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Politicial parties do battle over raising the age of retirement

The Christian Democrat party president, Adalbert Durrer, has voiced his opposition to raising the age of retirement at the party's meeting at Delémont.

This content was published on August 19, 2000 - 08:16

Durrer strongly criticised the proposal put forward by the federal counsellor, Franz Steinegger, to raise the age from from 65 to 66 as "socially intolerable."

"The Christian Democrats will counter all attempts to raise the age of retirement in the eleventh revision of AVS (the state pension scheme)," Durrer told party delegates at the assembly meeting in French-speaking Switzerland.

Durrer outlined his position, saying Steinegger's proposal was unrealistic. "This idea only takes into account the rising standards of living," Durrer said. He arged that professional life was increasingly more demanding and stressful.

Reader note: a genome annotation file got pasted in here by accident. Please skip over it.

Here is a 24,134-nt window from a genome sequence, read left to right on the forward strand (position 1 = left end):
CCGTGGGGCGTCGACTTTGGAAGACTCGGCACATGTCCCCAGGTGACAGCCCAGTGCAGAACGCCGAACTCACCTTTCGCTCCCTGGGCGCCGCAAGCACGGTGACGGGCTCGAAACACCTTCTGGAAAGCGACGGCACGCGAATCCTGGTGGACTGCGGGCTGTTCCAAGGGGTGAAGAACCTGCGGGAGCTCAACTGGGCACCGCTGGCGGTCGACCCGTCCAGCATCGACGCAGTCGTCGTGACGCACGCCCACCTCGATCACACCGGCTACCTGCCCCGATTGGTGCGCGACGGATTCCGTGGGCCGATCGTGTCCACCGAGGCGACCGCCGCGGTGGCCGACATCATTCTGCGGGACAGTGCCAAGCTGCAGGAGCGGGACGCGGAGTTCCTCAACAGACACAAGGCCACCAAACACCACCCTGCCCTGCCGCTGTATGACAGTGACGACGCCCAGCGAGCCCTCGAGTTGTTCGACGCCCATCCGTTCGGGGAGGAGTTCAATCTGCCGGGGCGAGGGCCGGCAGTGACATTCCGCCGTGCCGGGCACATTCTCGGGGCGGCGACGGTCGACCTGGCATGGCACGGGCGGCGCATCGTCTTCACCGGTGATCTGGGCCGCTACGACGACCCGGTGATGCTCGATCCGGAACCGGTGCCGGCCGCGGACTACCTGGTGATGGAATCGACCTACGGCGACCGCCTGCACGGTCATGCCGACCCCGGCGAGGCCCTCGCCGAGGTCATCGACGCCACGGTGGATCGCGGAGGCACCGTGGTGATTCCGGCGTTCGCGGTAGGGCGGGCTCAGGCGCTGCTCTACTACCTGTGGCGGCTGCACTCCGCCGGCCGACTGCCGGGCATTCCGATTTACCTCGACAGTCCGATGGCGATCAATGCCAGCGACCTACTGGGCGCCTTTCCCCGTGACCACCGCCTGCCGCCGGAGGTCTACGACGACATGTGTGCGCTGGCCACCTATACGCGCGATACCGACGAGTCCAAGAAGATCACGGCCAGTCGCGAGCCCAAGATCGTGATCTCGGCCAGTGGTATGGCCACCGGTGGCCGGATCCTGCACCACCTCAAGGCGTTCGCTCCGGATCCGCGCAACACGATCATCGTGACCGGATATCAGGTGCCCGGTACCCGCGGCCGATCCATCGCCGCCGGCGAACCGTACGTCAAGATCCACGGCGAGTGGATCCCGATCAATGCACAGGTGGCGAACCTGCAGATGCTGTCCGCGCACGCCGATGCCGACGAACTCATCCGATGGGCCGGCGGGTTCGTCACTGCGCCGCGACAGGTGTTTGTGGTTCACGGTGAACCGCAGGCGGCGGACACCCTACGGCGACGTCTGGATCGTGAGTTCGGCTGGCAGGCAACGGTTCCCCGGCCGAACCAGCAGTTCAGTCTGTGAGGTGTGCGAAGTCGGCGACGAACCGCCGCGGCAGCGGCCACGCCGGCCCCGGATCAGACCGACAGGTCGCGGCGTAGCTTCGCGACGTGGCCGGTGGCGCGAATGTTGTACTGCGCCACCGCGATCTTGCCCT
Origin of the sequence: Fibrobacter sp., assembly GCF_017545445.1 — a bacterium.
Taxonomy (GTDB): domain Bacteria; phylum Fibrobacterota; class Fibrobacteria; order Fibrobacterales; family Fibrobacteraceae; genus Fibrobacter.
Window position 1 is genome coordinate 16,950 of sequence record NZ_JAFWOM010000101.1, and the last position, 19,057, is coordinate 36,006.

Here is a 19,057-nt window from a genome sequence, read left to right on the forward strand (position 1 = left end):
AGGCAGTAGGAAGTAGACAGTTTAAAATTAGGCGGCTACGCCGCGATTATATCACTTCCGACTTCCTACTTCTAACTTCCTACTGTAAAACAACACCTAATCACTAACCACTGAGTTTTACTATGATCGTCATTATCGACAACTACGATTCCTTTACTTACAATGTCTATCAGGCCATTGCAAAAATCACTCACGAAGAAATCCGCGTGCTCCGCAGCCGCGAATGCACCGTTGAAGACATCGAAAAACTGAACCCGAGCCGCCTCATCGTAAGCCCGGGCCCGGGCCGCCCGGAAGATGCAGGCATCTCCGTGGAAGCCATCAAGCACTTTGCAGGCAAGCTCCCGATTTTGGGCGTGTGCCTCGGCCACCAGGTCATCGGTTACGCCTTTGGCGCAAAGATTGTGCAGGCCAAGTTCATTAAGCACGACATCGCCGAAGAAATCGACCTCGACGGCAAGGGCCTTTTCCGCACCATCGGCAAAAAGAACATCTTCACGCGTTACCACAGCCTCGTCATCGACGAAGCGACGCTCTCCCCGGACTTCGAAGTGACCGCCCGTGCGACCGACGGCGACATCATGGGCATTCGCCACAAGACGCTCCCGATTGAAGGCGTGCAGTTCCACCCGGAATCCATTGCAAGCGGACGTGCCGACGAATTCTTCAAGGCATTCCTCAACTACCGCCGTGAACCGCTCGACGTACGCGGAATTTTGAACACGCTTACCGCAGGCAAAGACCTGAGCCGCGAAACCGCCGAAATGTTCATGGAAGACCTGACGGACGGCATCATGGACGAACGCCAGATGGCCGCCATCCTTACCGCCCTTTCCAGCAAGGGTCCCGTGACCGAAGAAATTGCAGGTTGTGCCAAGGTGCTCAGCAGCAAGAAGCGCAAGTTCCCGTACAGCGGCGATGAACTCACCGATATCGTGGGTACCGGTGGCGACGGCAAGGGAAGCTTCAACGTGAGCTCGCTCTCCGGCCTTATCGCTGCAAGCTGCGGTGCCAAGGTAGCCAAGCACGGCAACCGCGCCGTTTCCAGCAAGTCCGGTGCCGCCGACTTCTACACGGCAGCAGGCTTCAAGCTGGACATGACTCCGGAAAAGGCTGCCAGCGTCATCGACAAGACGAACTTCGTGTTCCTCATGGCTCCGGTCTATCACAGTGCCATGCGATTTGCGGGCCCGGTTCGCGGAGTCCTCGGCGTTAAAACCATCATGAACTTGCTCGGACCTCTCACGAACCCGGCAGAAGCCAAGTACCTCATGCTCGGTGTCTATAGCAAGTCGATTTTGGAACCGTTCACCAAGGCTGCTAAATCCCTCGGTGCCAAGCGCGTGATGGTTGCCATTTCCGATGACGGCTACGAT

Durrer outlined the party position on the issue, saying that 65 was the desired age of retirement, with the possibility of early retirement at 62. This was the most they would accept.

The Christian Democratic party, the Radical Party and the People's Party, three of the four government parties, are all meeting in French-speaking Switzerland to lay out their policies following the summer break.

The three parties are due to spell out their positions on two issues – a proposed tax on non-renewable energy and a move to limit the number of foreigners to 18 per cent. Both questions will be decided in a referendum on September 24.

swissinfo with agencies



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